Democracy and freedoms are struggling in West Africa, according to the U.S.-based Freedom House, a non-partisan organization that monitors political rights and civil-liberties worldwide. Its survey of sub-Sahara Africa in its Freedom in the World 2009 concludes that there were more democratic barricades than democratic growth in Africa, especially in West Africa, where most African states are grouped. Only Mali, Ghana, Cape Verde and Benin are democratically “free” out of the 15 West African states surveyed.
Apart from Guinea that is ruled by military junta, all the remaining 14 West African states are democratic of some sorts – some under the shadow of military coups and frightening tension. The degree of democracies across the region is informed by mindset, history, culture, and the nature each state’s elites. That makes Ghanaian democracy slightly different from Burkina Faso’s. Added to this is the fact that West Africa is the poorest region in the world – with Sierra Leone as the poorest country – and for some time the region was the most unstable and frightening military coups/one-party systems ridden area in Africa. Against this background, the conviction, after much trial and error, is that West Africa’s progress, as a democratic act, rest with how “accountability to the people, freedom of expression, rule of law and human rights are incorporated into the fabric of each nation,” said Freedom House.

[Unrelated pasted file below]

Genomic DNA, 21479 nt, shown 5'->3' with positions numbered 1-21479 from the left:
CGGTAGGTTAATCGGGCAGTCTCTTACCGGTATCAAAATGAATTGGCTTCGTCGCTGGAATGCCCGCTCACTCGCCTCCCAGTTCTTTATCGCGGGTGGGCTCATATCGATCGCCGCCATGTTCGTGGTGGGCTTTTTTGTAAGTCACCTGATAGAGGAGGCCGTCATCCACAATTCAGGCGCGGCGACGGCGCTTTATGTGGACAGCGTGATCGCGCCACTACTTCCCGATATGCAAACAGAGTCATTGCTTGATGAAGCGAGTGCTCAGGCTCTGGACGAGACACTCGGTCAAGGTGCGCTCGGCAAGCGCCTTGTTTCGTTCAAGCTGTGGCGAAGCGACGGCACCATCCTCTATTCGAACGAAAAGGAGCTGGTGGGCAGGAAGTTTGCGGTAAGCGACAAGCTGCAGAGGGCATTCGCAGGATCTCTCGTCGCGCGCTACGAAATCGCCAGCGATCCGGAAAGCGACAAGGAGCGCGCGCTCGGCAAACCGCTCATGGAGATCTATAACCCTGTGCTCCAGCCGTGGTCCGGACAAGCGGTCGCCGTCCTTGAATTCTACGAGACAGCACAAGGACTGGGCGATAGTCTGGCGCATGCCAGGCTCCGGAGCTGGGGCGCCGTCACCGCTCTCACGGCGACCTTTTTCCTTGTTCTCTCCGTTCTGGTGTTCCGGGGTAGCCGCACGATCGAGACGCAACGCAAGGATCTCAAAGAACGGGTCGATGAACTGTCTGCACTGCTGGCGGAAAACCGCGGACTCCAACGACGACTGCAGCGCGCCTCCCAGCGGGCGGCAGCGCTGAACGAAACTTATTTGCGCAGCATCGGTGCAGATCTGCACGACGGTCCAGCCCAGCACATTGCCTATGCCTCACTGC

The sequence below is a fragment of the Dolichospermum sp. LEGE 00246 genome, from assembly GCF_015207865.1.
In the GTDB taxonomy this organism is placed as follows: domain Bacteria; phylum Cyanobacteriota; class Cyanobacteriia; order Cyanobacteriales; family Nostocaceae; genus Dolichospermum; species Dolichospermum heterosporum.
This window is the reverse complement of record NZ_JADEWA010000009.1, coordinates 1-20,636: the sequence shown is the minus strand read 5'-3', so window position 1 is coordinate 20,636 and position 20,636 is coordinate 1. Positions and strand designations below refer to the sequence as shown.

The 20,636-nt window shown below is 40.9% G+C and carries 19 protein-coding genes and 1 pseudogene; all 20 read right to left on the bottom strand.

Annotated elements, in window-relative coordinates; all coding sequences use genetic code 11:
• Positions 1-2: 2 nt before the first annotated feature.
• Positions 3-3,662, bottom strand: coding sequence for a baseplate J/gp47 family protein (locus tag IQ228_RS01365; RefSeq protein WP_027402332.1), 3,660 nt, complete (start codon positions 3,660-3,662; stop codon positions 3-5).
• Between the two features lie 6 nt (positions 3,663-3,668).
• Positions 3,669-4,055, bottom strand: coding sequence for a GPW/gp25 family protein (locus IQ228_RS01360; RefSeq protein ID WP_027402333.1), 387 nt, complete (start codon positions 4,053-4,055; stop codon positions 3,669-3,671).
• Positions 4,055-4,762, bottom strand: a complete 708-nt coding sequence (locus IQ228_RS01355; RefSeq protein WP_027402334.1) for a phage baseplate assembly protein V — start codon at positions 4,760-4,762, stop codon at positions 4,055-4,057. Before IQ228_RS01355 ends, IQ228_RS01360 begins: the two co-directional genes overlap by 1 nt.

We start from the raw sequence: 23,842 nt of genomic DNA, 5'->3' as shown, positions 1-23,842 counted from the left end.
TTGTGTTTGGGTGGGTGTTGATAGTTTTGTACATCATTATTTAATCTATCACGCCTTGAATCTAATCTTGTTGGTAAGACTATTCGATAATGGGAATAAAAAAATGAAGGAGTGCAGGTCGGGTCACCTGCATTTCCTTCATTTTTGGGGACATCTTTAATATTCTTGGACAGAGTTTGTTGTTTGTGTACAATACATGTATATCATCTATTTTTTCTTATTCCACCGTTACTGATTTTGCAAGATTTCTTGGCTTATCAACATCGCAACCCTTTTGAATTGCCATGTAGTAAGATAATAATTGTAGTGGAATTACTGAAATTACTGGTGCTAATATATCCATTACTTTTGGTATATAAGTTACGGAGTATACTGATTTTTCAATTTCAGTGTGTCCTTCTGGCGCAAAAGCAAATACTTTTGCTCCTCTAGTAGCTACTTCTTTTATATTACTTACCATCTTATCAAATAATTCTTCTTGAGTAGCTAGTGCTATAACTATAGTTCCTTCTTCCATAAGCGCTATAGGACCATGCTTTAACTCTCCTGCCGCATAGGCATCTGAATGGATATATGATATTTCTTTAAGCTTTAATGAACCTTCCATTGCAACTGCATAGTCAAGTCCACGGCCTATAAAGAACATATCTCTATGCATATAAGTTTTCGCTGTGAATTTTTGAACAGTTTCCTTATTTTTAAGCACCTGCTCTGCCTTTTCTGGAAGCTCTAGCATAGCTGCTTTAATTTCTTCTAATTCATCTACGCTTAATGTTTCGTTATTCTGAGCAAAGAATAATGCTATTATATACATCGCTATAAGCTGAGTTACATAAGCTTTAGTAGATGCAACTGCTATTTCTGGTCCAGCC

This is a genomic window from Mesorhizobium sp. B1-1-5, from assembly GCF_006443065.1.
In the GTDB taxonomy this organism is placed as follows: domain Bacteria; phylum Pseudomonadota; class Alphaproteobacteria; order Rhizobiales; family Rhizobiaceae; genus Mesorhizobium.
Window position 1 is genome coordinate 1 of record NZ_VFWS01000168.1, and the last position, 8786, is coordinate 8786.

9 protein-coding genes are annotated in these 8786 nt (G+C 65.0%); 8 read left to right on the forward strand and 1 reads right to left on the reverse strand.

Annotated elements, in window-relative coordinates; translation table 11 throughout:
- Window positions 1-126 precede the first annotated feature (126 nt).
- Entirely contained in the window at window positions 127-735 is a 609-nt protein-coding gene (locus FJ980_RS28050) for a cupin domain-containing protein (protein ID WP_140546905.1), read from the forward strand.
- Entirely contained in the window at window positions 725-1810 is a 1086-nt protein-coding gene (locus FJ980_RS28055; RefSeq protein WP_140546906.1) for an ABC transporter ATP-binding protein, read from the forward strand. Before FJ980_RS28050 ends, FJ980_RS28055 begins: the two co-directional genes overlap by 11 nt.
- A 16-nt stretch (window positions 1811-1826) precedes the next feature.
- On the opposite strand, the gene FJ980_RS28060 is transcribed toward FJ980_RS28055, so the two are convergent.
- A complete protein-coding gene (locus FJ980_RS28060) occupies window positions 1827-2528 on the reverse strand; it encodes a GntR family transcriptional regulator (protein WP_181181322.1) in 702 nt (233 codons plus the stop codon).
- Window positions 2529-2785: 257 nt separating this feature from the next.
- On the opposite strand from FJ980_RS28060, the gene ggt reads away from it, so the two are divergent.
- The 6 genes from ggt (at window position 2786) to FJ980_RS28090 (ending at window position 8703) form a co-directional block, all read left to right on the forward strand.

Over time, despite the virtual commonality of cultures across the region, the differences due to geography, different histories have made democracies in the region have different continuum. Despite this, ECOWAS, the regional body, is strenuously enforcing democratic enlargement. Ecowas’ rejecting of the new military rulers of Guinea from its fold is one; the other is proactively boxing in members that appear to be veering off the democracy radar, urging West African politicians to “demonstrate courage and leadership” in the face of brittle democracy and freedoms.
Once the play ground of thoughtless military juntas and awful one-party systems, West Africa is returning to its foundational democratic ethos, moving away from authoritarianism that stifled its progress. Ghana, Mali, Cape Verde and Senegal are emerging as serious democracies, but one country standout in the region’s democratic evolution - Benin Republic. Yes, Ghana’s democracy may be running into its 17th year and hailed globally but Benin tells the West African attempts at democratic consolidation better. In its 15th multiparty democratic elections, in March, 2007, Benin ran short of funds to finance its election machinery so voters raised cash, loaned computers, and lit up vote-counting centers with their motorcycle headlights. The belief in democracy as vehicle for progress runs counter to a Benin that was once a Marxist dictatorship.
Benin reveals the unlikely positive trend in West Africa's tartan path to democracy. Variously, 20 years ago, Benin and other Ecowas members were struggling to move away from the Cold War-era authoritarianism that dominated most of African states that got independent in the 1960s from European colonialism. With centralized economy, revolving military regimes, one-party systems and little natural resources, Benin vegetated with little chance moving out of crushing poverty. Aware that Marxist system couldn't work, the then dictator, Mathieu Kerekou, realistically floated a national conference in 1990 made up of civic and religious organizations, farmers and political parties.